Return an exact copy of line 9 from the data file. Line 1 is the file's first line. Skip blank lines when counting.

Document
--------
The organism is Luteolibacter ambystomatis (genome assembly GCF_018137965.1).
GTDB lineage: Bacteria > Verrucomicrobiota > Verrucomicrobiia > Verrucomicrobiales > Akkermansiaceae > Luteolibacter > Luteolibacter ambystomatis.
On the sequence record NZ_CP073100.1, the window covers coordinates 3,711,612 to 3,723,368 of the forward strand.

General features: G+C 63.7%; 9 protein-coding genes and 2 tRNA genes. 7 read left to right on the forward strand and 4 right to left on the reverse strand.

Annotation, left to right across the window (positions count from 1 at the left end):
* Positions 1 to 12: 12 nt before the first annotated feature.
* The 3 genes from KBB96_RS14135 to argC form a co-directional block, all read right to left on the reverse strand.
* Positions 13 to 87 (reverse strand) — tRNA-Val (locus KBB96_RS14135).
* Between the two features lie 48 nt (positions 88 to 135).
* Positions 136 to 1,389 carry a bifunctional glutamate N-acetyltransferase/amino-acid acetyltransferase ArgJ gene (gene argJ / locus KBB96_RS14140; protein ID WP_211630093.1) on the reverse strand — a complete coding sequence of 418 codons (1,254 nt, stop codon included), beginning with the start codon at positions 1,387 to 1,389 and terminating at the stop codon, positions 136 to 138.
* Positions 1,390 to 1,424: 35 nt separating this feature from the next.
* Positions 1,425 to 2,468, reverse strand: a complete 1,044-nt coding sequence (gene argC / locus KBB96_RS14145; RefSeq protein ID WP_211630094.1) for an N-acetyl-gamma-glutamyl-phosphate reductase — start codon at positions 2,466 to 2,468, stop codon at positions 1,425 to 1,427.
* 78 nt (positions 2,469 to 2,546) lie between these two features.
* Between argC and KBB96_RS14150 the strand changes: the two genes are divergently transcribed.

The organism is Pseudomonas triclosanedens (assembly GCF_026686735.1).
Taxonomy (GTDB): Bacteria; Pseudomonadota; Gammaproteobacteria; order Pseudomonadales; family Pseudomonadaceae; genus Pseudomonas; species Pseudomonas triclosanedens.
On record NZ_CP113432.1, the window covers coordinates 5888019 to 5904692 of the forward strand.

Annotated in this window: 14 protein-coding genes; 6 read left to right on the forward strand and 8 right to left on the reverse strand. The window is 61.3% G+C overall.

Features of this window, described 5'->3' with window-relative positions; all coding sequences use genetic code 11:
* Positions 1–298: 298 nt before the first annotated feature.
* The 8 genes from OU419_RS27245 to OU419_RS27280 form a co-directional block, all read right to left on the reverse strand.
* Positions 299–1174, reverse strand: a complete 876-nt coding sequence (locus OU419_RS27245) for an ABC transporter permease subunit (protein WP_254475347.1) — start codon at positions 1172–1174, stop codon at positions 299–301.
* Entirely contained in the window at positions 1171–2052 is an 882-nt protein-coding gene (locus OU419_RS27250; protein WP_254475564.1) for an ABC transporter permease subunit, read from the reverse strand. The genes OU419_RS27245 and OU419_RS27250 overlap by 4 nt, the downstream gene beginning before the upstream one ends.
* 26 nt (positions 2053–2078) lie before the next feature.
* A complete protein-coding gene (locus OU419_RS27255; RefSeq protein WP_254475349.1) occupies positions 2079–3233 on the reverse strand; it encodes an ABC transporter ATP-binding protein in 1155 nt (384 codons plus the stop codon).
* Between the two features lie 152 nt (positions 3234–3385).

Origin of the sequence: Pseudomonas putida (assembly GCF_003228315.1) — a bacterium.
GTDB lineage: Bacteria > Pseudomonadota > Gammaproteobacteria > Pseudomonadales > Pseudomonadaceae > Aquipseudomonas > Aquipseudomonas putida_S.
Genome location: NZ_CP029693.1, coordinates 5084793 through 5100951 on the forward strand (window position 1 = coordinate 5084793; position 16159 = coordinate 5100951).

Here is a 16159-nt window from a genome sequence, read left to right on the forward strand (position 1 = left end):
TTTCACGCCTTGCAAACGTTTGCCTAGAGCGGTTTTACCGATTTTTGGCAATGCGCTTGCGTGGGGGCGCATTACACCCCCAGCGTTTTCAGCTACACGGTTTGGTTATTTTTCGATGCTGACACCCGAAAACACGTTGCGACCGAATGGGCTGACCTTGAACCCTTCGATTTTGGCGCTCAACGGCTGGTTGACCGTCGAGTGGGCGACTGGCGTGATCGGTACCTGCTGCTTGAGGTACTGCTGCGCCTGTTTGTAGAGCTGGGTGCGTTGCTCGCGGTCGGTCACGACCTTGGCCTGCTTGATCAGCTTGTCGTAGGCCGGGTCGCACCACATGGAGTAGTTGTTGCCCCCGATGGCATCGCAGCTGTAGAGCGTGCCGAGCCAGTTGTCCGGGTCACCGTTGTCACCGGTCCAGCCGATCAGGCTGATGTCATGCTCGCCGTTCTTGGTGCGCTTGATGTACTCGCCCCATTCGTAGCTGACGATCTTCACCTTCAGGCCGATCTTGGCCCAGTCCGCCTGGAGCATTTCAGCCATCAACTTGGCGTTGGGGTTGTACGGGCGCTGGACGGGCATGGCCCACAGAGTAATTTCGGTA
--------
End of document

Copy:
* Between the two features lie 48 nt (positions 88 to 135).